Kentucky, Florida Farmland Remains Hot Commodity

by Esther Marr

Land was once described as "the only thing that lasts" by author Margaret Mitchell in the civil war era novel Gone With the Wind. Almost 100 years after those words were written, the statement still rings true across the Bluegrass and Ocala, Fla. area, where real estate investors continue to purchase farms at rapid rates in 2005.

"I'm personally in the middle of the biggest feeding frenzy I've ever seen," said Joe Riddell of Lexington-based Riddell Realty. "Right now, I can't fill all the orders fast enough. Anything worth having is selling and selling quick...this will be my most productive year by far."

Arnold Kirkpatrick, head of Kirkpatrick & Co. in Lexington and former manager of Spendthrift Farm, said real estate numbers are strong so far this year for him, though not to the level of 2004.

"Sales are a tiny bit behind...but not significantly so at this point," he said. "The market is holding its own. There are some years and some sales that you just don't think you can improve on. Last year was unbelievably good...I'd be happy if this year was half as good."

Kirkpatrick said the rising value of farms and the health of the horse business have also attributed to interest in the market. The value of the euro vs. the dollar has also increased foreign interest in Central Kentucky farm investments, he said.

Riddell said land in Bourbon, Fayette, and Woodford counties can be sold for 50% to 100% more than in other areas.

Jess Jackson put pressure on the Bluegrass market in February with his private $17.46-million purchase of Mahmoud Fustok's Buckram Oak Farm on Old Frankfort Pike.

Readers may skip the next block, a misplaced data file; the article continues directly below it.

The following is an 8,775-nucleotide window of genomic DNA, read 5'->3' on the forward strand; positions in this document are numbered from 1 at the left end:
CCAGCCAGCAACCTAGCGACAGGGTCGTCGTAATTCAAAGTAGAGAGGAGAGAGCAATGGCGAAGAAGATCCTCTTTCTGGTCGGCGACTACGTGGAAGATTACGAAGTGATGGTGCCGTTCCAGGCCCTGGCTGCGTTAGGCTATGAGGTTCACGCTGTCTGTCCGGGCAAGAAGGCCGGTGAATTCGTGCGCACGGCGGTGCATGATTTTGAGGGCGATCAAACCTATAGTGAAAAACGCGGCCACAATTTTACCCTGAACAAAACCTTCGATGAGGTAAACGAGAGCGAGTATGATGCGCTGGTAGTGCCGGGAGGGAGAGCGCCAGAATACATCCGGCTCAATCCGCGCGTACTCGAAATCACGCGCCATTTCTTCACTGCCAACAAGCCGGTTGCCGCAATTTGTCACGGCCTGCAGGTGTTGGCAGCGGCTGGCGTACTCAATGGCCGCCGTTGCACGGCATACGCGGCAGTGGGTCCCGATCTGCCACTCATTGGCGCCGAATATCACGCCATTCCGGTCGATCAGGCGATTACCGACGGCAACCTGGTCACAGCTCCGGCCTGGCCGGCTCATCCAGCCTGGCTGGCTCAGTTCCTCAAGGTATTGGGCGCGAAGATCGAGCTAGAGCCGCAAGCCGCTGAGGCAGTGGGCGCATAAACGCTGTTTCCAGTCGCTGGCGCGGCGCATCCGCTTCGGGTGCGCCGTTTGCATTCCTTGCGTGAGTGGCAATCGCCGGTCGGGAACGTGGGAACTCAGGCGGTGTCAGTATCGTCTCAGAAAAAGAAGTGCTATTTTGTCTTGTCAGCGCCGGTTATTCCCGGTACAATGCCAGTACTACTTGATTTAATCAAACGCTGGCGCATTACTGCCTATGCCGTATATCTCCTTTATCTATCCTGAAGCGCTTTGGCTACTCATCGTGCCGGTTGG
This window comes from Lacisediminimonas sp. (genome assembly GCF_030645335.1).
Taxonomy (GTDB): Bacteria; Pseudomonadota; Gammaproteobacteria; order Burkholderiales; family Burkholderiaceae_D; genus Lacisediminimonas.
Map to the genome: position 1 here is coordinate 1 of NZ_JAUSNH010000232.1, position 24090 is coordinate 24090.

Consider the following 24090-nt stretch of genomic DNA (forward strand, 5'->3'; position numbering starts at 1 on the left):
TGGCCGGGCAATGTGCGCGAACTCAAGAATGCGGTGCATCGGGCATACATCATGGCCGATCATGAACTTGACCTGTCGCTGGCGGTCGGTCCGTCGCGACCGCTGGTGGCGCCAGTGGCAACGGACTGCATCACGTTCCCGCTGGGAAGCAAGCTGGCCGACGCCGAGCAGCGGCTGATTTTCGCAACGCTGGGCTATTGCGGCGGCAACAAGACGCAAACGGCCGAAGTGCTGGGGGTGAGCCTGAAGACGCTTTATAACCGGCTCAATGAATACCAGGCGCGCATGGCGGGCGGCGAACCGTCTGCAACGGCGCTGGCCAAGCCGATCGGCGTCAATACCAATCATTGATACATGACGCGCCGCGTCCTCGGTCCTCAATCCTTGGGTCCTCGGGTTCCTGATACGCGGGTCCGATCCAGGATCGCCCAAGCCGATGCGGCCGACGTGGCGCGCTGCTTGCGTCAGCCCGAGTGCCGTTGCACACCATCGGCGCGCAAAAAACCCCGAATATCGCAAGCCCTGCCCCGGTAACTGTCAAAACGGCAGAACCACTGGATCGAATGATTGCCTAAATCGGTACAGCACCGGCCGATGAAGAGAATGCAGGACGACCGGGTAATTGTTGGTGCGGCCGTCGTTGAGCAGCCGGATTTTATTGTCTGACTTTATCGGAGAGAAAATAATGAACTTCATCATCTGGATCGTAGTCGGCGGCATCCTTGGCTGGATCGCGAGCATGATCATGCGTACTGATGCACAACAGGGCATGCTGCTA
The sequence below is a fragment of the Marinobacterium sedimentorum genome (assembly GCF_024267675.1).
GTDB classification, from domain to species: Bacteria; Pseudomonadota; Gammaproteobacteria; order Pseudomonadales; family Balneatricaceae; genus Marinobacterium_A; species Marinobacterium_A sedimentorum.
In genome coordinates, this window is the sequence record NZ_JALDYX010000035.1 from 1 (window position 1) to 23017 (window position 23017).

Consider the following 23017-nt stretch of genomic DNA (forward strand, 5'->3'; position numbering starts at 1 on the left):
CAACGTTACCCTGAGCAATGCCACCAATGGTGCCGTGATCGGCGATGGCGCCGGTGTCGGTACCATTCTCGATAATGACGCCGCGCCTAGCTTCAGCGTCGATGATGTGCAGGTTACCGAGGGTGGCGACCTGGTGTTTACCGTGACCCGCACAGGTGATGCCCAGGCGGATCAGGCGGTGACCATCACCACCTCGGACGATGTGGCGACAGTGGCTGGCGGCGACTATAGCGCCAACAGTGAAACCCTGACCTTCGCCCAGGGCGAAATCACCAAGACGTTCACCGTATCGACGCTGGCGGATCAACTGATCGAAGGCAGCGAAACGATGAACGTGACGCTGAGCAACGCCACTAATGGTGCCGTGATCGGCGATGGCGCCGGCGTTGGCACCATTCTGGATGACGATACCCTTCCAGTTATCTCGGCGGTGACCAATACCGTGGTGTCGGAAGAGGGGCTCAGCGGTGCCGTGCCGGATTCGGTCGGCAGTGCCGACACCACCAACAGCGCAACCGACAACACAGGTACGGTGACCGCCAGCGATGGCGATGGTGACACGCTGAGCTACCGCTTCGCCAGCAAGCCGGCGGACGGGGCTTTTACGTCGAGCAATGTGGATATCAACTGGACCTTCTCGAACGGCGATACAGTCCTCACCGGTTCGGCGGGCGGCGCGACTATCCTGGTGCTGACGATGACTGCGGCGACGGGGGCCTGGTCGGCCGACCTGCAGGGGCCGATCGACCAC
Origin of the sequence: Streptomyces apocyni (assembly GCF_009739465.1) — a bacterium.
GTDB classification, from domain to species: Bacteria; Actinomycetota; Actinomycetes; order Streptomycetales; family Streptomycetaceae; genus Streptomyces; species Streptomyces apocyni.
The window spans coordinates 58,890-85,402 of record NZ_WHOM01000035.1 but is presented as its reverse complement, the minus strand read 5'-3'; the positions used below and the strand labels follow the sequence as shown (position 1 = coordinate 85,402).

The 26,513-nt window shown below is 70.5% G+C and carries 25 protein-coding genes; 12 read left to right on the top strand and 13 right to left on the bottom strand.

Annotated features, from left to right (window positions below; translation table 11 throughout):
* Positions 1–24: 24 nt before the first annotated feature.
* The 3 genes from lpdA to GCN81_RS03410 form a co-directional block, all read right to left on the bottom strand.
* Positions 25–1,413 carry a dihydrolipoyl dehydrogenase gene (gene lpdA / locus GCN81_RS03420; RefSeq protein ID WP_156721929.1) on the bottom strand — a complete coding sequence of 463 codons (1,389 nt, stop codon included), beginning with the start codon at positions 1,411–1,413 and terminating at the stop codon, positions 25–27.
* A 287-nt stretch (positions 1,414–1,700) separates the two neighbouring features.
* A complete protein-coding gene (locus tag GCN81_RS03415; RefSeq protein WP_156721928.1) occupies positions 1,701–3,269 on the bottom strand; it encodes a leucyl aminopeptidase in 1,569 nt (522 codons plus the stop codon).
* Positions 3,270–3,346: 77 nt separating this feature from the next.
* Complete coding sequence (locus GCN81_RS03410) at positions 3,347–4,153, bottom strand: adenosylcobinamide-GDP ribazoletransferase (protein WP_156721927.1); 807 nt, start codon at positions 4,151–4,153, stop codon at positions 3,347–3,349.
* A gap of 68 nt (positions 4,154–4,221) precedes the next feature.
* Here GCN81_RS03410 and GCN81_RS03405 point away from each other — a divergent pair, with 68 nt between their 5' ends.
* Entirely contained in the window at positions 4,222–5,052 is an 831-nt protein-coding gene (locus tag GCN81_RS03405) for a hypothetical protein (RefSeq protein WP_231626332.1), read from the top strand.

In January, there were four pricey Spurr Road farm purchases. The first was sold to Grapestock LLC for $4.6 million. The other three were sold to Icon Development LLC from Robin Schneider for $3,958,750 each. Ball Homes also purchased a farm in January on Greendale Road from Greendale Road LLC for $4,433,520.

The most recent sale of note was Joel L. Mandell Trustee's purchase of Herman and Hedwig Van Den Broeck's Versailles Road farm in May for $2 million.

"Here, particularly in Fayette County...the farms that we're selling are not going over into development--they're remaining as agricultural entities," Kirkpatrick said. "The county government has taken steps to preserve farm land as is."

Farm sales are also booming in Florida, especially around the Ocala area.

Windell Mills, an Ocala Glenn Miller Realtor who has been in business for 27 years, said most large-acreage Ocala farms are not being developed into new buildings or shopping centers. Instead, developers are subdividing them into 10-acre plots to create smaller farms, and putting them back on the market with increased prices.

"It's unbelievable what's happened in the last year--some land has tripled," Mills said. Land that a year ago brought an average of $8,500 an acre is now bringing an average of $18,000, he said. The richest horse farmland is selling for a minimum of $25,000-$30,000 an acre, he said.

Though it is still under contract, an Ecuadorian in Ocala's northwest Marion County is said to be selling his 1,006-acre Centurian Farm for $20 million to a local investment group.

"(The real estate market) is up all over the country," said Brenda Hudson, another Ocala realtor. "It's not just in the horse industry, it's everywhere. It's amazing."

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